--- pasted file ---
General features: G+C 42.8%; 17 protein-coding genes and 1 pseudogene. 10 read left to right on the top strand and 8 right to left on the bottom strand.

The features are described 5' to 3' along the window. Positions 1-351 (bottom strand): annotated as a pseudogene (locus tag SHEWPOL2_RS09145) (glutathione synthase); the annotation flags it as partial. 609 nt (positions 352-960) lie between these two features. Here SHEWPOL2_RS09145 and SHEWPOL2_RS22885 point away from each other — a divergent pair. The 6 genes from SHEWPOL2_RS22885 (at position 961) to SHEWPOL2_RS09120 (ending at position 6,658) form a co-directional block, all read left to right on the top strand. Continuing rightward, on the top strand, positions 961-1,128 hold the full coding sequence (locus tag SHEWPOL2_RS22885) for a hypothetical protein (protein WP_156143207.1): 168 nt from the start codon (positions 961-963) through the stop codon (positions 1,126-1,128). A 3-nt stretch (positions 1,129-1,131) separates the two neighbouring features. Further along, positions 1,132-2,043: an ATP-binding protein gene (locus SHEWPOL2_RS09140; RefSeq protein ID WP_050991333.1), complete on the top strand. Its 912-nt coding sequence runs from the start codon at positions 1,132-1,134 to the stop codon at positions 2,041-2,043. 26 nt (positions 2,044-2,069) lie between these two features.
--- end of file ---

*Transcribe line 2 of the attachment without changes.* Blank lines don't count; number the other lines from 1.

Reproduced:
The features are described 5' to 3' along the window. Positions 1-351 (bottom strand): annotated as a pseudogene (locus tag SHEWPOL2_RS09145) (glutathione synthase); the annotation flags it as partial. 609 nt (positions 352-960) lie between these two features. Here SHEWPOL2_RS09145 and SHEWPOL2_RS22885 point away from each other — a divergent pair. The 6 genes from SHEWPOL2_RS22885 (at position 961) to SHEWPOL2_RS09120 (ending at position 6,658) form a co-directional block, all read left to right on the top strand. Continuing rightward, on the top strand, positions 961-1,128 hold the full coding sequence (locus tag SHEWPOL2_RS22885) for a hypothetical protein (protein WP_156143207.1): 168 nt from the start codon (positions 961-963) through the stop codon (positions 1,126-1,128). A 3-nt stretch (positions 1,129-1,131) separates the two neighbouring features. Further along, positions 1,132-2,043: an ATP-binding protein gene (locus SHEWPOL2_RS09140; RefSeq protein ID WP_050991333.1), complete on the top strand. Its 912-nt coding sequence runs from the start codon at positions 1,132-1,134 to the stop codon at positions 2,041-2,043. 26 nt (positions 2,044-2,069) lie between these two features.